“All About Leaves” follows an extraordinary career in which she has won awards and commissions for her plant-themed installations. She studied textile art in the early nineties at the Winchester School of Art. The death of her parents at this time led her deeper into nature. She would collect all manner of plant matter. A day walking in a forest would finish with experimental stitching and sewing of leaves with other materials such as pine needles. By her own admission, she has always done things differently. 

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Ice Keeper

During her final year at Winchester, she won sponsorship from Sainsbury’s who delivered enormous blocks of ice to the College early in the mornings of her degree show week. Each day, she made delicate buttercup chains and laid them between layers of ice. They froze perfectly. On thawing, the flowers decayed and the puddle formed by dripping water brought worms up onto the grass. A couple of blackbirds caught on and regularly fed around the work. Unsurprisingly, for her, this represented one life dying and another thriving. 

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Sycamore Enclosure (Day 14)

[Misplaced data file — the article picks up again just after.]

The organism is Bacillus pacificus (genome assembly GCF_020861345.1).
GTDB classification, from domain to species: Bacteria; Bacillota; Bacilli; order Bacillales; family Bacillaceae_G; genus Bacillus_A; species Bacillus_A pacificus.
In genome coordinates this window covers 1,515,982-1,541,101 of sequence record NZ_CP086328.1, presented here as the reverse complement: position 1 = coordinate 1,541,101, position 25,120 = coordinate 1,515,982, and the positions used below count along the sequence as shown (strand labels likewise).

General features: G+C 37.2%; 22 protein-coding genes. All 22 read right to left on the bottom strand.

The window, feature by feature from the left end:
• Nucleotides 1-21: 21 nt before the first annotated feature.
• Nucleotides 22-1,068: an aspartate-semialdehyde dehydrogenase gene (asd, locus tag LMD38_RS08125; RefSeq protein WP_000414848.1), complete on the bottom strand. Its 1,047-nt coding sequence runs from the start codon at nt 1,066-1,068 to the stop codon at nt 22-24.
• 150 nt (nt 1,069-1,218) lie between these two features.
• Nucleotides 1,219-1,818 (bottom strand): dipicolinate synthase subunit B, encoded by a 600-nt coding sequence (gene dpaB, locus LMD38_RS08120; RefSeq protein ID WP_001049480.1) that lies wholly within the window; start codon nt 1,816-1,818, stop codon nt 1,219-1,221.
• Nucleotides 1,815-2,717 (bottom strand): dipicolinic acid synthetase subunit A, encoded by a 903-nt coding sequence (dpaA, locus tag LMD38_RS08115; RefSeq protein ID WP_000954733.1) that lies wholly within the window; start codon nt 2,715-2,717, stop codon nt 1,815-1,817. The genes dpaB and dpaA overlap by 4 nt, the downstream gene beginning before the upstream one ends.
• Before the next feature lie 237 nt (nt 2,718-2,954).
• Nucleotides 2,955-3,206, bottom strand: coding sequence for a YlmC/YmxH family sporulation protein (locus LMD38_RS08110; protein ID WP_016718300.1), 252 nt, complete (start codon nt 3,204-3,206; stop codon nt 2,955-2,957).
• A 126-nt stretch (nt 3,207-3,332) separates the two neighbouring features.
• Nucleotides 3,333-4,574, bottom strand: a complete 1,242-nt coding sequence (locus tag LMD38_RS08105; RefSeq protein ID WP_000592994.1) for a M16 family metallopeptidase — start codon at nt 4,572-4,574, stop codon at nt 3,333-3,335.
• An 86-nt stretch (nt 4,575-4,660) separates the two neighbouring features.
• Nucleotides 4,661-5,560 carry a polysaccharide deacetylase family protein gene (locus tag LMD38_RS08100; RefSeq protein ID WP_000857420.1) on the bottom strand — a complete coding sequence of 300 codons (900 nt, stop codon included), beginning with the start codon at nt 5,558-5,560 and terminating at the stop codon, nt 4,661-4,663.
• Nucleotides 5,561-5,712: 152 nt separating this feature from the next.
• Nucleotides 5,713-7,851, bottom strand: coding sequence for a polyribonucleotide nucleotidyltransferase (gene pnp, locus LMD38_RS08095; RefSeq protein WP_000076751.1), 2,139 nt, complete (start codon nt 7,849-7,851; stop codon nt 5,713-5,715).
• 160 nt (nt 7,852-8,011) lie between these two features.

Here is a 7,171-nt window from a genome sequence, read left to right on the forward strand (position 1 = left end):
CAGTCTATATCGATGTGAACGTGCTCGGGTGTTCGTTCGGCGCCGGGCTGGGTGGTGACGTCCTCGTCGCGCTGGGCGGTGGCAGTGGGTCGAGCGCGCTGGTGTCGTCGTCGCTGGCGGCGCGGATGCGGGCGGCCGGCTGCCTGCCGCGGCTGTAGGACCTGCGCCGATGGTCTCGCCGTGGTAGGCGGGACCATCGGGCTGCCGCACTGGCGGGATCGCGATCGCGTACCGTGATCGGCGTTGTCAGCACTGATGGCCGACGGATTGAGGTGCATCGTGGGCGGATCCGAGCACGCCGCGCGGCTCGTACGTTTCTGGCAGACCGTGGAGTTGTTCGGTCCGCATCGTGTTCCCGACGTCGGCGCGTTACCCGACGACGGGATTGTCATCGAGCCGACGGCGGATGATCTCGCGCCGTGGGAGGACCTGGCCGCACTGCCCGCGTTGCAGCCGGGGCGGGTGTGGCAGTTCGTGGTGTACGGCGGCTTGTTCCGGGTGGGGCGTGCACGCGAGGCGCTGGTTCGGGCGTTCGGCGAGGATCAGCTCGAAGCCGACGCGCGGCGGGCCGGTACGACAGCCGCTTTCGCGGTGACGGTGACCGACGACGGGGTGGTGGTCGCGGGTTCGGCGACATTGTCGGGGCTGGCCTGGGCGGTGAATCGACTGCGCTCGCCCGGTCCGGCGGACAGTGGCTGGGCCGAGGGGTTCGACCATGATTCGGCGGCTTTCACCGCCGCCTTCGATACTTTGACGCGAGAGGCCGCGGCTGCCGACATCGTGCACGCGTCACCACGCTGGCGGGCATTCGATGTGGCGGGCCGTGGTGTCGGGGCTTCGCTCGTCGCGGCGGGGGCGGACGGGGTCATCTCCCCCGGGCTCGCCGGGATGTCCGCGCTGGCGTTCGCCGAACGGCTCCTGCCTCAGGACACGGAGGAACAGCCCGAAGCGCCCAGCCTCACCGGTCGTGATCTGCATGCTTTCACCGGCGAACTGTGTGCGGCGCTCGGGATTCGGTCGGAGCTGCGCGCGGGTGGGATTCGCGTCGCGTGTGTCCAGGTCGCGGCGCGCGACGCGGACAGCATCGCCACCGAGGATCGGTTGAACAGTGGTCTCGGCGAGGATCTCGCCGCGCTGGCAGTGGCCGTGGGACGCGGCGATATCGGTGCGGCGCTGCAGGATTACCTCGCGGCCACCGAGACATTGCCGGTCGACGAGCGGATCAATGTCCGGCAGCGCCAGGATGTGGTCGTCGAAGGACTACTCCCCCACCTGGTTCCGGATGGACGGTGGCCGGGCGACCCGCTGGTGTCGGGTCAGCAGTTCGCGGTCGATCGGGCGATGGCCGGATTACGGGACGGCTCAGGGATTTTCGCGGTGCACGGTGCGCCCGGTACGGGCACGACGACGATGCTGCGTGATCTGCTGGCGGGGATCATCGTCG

On leaving college, she won her first commission for Milton Country Park in Cambridgeshire. She pine-needle-stitched together hundreds of delicately torn sycamore leaves. This “textile” was then wrapped around four willow poles to create “Sycamore Enclosure.” Soil was removed from the earth below and the ground lined with clay and soot in reference to 18th century dew ponds. The hollow was filled with water so creating a surface for reflection. Visitors could look into the water and observe the inner aspects of the piece. Over fourteen days, the leaves turned from green to a reddish orange and the whole started to fall apart. Jane emphasizes that at some point her ephemeral works are always removed. It’s important to her that they are never seen as litter. 

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Illuminated Spiral

“Illuminated Spiral” was commissioned for National Tree Week. It was inspired by the Fibonacci sequence: the mathematic series that determines the natural spiral growth pattern of, for example, ferns and pine cones. The Fibonacci sequence was used to plot a willow framework covered in plane tree leaves stitched together – again – with pine needles. Turf beneath the piece was removed and the ground lined with sand. Sixty small candles embedded in the sand cast light upwards onto the leaves. Jane smiles as she remembers how the spiral flickered throughout the night of the event. A huge photograph of ‘Illuminated Spiral’ was chosen as the centre-piece for the launch of a “Year of the Artist” project at the Wellcome Institute.